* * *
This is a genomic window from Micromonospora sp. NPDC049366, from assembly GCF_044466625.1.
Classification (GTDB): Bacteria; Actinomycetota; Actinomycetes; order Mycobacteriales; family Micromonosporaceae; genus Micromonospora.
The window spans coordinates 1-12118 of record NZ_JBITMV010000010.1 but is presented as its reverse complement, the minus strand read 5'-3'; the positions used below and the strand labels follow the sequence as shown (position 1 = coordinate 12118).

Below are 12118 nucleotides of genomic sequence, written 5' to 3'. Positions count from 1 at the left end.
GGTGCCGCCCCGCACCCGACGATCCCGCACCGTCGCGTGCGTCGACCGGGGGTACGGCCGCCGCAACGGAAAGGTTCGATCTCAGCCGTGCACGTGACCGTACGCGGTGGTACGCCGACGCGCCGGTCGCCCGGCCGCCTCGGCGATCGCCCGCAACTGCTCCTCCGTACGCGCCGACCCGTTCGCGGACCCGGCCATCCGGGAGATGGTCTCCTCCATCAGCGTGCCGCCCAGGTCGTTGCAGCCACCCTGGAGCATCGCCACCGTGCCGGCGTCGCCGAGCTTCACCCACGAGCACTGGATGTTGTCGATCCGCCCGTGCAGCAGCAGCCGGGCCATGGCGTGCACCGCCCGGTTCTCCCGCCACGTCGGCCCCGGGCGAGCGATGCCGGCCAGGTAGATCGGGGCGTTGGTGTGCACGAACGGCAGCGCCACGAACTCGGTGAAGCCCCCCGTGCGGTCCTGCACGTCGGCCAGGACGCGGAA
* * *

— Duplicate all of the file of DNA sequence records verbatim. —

This is a genomic window from Micromonospora sp. NPDC049366, from assembly GCF_044466625.1.
Classification (GTDB): Bacteria; Actinomycetota; Actinomycetes; order Mycobacteriales; family Micromonosporaceae; genus Micromonospora.
The window spans coordinates 1-12118 of record NZ_JBITMV010000010.1 but is presented as its reverse complement, the minus strand read 5'-3'; the positions used below and the strand labels follow the sequence as shown (position 1 = coordinate 12118).

Below are 12118 nucleotides of genomic sequence, written 5' to 3'. Positions count from 1 at the left end.
GGTGCCGCCCCGCACCCGACGATCCCGCACCGTCGCGTGCGTCGACCGGGGGTACGGCCGCCGCAACGGAAAGGTTCGATCTCAGCCGTGCACGTGACCGTACGCGGTGGTACGCCGACGCGCCGGTCGCCCGGCCGCCTCGGCGATCGCCCGCAACTGCTCCTCCGTACGCGCCGACCCGTTCGCGGACCCGGCCATCCGGGAGATGGTCTCCTCCATCAGCGTGCCGCCCAGGTCGTTGCAGCCACCCTGGAGCATCGCCACCGTGCCGGCGTCGCCGAGCTTCACCCACGAGCACTGGATGTTGTCGATCCGCCCGTGCAGCAGCAGCCGGGCCATGGCGTGCACCGCCCGGTTCTCCCGCCACGTCGGCCCCGGGCGAGCGATGCCGGCCAGGTAGATCGGGGCGTTGGTGTGCACGAACGGCAGCGCCACGAACTCGGTGAAGCCCCCCGTGCGGTCCTGCACGTCGGCCAGGACGCGGAA